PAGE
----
College is incredibly expensive — and the cost rises steadily every year. The typical Ivy League university charges over 35,000 after-tax dollars a year. The typical private college costs $25,000 a year. The typical state university charges over $9,000. With the typical textbook at $100, it’s easy to understand how bills pile up.

And it’s not a problem that concerns only your kids’ education. What about you? Maybe you’ve hit a brick wall in your career. Maybe your employer’s policy is to promote only college graduates. “No tickee, no washee” as the now politically incorrect slogan used to be.

What are you going to do at this late date? Quit your job? Move to a college town if you’re not living in one? Work at McDonald’s part-time and go to college part-time for eight years? Not likely.

What is your wisest course of action at this stage in your life?

Before we get to that, let’s consider your stupidest course of action: paying some spammer hundreds of dollars to buy a diploma from a college you never heard of. There have been diploma mills for half a century or more. With the Internet, they are sprouting like toadstools after a rain. You have seen the ads. Maybe you’re tempted.

Resist this temptation.

If your career advances because you persuade an employer that you earned a degree at a real college, and he ever finds out, you may be fired. Deception is risky. If a competitor ever finds out and leaks the truth to someone in charge, your career could suffer a setback from which it will not recover.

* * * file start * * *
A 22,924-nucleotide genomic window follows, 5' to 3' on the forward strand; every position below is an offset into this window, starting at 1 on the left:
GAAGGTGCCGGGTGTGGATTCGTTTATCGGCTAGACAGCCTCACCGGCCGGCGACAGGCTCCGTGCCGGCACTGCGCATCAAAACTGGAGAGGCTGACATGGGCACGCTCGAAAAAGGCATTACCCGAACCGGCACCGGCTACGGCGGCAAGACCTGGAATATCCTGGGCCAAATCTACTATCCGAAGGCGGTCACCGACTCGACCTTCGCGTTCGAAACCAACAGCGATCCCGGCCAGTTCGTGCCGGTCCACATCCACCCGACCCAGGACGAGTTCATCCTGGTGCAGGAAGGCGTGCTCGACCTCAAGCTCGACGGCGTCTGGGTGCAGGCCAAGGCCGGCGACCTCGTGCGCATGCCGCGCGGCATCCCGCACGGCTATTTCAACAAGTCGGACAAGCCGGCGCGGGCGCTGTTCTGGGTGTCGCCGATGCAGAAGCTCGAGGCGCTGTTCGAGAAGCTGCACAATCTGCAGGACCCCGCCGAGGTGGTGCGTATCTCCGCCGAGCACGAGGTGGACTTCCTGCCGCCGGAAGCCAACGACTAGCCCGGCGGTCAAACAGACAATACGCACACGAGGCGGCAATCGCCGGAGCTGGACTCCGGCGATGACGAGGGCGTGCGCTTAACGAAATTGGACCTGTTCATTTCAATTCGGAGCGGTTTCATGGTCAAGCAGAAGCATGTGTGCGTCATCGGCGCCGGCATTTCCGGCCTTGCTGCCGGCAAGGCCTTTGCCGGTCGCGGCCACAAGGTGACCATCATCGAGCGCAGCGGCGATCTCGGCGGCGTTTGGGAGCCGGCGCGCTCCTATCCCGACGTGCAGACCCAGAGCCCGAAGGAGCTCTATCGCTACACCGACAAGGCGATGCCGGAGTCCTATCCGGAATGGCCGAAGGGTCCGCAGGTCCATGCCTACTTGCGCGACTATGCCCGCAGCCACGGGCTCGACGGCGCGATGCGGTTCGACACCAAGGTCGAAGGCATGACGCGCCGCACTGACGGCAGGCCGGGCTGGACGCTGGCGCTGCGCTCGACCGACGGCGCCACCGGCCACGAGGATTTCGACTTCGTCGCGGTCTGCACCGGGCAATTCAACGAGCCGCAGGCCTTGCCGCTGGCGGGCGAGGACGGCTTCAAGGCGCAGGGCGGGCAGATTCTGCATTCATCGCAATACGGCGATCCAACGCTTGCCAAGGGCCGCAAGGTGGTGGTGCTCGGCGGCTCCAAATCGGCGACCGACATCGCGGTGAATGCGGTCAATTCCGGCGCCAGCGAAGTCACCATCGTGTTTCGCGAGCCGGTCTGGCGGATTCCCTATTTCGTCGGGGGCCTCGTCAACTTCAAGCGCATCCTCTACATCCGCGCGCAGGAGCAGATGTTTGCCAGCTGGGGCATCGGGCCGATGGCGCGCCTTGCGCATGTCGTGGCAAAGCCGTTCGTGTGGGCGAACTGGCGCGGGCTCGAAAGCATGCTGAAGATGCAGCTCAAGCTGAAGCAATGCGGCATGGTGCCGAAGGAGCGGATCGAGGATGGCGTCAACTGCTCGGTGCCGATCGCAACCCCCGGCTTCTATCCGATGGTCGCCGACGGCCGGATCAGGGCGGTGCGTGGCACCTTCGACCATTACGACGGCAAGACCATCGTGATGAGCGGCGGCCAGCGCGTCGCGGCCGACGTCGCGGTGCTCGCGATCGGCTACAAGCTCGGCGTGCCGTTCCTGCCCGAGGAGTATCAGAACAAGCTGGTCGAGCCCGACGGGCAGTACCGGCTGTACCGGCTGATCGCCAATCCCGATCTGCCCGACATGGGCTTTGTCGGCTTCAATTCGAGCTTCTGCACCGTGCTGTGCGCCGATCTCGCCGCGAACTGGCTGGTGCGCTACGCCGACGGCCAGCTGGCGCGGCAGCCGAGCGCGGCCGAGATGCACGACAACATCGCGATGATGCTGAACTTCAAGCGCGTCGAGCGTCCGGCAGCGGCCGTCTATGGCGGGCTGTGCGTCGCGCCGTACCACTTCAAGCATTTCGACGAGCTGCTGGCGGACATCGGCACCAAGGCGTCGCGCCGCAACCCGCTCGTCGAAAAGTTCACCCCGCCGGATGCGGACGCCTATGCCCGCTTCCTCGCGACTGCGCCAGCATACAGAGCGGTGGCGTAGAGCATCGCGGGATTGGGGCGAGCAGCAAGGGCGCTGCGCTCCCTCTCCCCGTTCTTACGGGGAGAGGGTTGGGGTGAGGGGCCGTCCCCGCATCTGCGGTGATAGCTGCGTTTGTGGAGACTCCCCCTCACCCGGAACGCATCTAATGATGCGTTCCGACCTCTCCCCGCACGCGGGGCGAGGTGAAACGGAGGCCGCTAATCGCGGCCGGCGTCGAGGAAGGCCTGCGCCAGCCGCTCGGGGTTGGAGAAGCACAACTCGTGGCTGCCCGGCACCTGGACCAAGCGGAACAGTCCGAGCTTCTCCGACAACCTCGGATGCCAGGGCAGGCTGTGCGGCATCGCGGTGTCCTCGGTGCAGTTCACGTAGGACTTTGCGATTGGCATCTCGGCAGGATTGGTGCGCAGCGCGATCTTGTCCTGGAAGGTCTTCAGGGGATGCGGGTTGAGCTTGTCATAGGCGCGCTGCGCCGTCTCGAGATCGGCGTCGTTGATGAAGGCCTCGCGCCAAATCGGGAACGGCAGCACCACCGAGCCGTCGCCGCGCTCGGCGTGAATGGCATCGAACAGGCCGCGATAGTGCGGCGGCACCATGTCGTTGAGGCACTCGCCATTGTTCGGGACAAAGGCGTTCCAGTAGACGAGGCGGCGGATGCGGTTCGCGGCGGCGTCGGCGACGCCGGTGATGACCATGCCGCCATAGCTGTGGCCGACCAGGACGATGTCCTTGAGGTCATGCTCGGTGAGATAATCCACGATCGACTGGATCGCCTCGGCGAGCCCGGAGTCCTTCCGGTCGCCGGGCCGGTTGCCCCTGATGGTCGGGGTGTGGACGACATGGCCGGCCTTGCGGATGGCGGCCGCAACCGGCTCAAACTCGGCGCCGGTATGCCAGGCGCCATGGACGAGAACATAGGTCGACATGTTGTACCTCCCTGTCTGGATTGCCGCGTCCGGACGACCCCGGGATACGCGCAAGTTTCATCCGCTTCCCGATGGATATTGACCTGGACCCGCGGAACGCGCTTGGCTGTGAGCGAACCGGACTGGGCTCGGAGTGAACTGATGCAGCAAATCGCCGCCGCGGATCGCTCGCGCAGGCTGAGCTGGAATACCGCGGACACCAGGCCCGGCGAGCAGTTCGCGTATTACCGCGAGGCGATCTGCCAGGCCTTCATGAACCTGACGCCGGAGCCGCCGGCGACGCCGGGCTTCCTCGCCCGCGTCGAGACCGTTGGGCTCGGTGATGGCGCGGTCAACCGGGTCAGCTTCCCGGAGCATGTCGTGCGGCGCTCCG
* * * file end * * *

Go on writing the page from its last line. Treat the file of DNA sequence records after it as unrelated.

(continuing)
When a future prospective employer calls the one who just fired you, he can say, “He lied about his academic record.” Most inquiries are politely and cautiously avoided. “No comment.” Businessmen don’t want to get sued. But faking a college degree is a clear-cut violation of trust. Lawyers are hesitant to challenge that one. After all, they spent years in college and more years in law school. Their profession comes down hard on fake degrees.

If a degree-granting institution is not accredited by one of the eight regional accrediting associations, don’t pay a dime unless the college offers unique training that can open special employment doors.

There is another big mistake you can make: paying full tuition for a distance-learning degree. Colleges love students to do this. The off-campus students pay full ticket, yet they do not fill up classroom seating, use the school’s library, enjoy the school’s manicured grounds, take up seats in its football stadium (that can be sold by the school at $25 to $50 per ticket), or otherwise add to the wear and tear of the campus. The money rolls in.

Show me a university that charges full tuition to its off-campus students, and I’ll show you a money tree. Now, if the school is tax-funded, and tuition is subsidized, then this may be worth doing. But no college that offers a bachelor’s degree for distance-learning students offers the degree in all majors. The number of majors is limited, usually under half a dozen.

This may still be OK, if your employer doesn’t care what field your degree is in, only that you earned one.

There are ways around these pitfalls, though not very many.

You can earn a legitimate degree from an accredited college. You don’t have to pay full tuition. There are some tax-funded schools that offer in-state tuition to out-of-state residents. But there are not many like this, and their programs are not widely known. But they do exist. It is possible to earn a bachelor’s degree from an accredited university at home in three years for under $11,000. If you hustle, you can do this in less than three years. Even working full-time, you can do it in four years. I know of one 18-year-old who earned his degree in six months for about $5,000.

It can be done.